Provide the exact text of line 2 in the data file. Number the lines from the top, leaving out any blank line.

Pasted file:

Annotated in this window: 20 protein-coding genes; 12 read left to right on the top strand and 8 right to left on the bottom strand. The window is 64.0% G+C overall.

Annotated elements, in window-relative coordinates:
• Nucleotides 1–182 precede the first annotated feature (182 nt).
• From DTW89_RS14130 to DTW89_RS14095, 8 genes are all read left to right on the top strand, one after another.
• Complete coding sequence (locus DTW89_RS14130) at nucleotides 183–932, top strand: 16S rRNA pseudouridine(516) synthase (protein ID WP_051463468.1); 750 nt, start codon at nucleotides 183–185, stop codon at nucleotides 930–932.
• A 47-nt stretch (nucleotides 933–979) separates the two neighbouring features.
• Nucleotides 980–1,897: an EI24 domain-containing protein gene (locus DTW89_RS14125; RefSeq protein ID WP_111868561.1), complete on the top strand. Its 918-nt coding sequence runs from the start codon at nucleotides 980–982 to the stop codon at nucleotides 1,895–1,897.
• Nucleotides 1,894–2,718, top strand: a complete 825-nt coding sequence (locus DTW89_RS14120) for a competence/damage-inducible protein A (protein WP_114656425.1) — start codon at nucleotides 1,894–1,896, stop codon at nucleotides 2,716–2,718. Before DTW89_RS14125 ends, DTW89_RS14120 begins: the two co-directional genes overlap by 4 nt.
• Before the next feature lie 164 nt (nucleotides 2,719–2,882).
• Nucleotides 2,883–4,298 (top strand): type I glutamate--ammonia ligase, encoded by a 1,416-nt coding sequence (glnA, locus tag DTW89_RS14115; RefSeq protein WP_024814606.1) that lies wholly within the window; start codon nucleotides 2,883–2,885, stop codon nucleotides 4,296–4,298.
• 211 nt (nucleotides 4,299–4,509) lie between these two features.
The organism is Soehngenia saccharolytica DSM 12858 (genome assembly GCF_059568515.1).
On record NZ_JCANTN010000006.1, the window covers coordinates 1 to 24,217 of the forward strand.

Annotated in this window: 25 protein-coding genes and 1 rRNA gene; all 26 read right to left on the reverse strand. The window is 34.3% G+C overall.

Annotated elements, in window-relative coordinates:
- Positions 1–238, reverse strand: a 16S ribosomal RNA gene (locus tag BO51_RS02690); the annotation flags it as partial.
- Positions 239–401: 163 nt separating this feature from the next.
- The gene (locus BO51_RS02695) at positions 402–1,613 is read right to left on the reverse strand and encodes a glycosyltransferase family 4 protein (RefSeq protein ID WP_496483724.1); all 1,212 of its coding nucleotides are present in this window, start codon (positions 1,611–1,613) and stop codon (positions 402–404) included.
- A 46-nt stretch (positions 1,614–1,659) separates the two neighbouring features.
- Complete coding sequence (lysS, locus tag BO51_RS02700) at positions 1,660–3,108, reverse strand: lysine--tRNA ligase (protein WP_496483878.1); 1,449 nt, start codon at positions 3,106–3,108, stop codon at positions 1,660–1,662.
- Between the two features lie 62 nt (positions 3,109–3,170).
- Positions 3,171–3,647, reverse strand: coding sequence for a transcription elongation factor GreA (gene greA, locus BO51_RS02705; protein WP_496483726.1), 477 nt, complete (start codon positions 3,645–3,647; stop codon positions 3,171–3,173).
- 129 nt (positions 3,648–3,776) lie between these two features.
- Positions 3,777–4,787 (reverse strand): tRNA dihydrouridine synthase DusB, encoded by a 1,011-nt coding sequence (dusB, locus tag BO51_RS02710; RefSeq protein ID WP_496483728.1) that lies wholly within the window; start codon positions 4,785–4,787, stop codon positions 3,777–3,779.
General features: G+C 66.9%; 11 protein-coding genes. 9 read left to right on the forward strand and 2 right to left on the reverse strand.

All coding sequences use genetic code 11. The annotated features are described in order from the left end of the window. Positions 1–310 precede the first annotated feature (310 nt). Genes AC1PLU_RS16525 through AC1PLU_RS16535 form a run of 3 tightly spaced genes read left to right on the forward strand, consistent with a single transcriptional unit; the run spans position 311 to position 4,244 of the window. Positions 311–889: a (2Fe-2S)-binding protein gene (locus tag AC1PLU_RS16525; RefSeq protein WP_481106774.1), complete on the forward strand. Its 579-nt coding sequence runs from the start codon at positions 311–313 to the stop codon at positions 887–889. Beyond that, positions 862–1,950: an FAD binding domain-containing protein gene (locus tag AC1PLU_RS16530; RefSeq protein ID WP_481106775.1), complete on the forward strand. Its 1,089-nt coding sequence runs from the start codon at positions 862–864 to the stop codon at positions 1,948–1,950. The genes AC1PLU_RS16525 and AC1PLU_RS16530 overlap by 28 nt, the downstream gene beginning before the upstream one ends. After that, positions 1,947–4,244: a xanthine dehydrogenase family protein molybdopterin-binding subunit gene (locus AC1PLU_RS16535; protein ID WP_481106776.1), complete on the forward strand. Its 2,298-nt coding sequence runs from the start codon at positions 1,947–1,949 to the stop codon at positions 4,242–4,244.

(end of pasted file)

Annotated elements, in window-relative coordinates: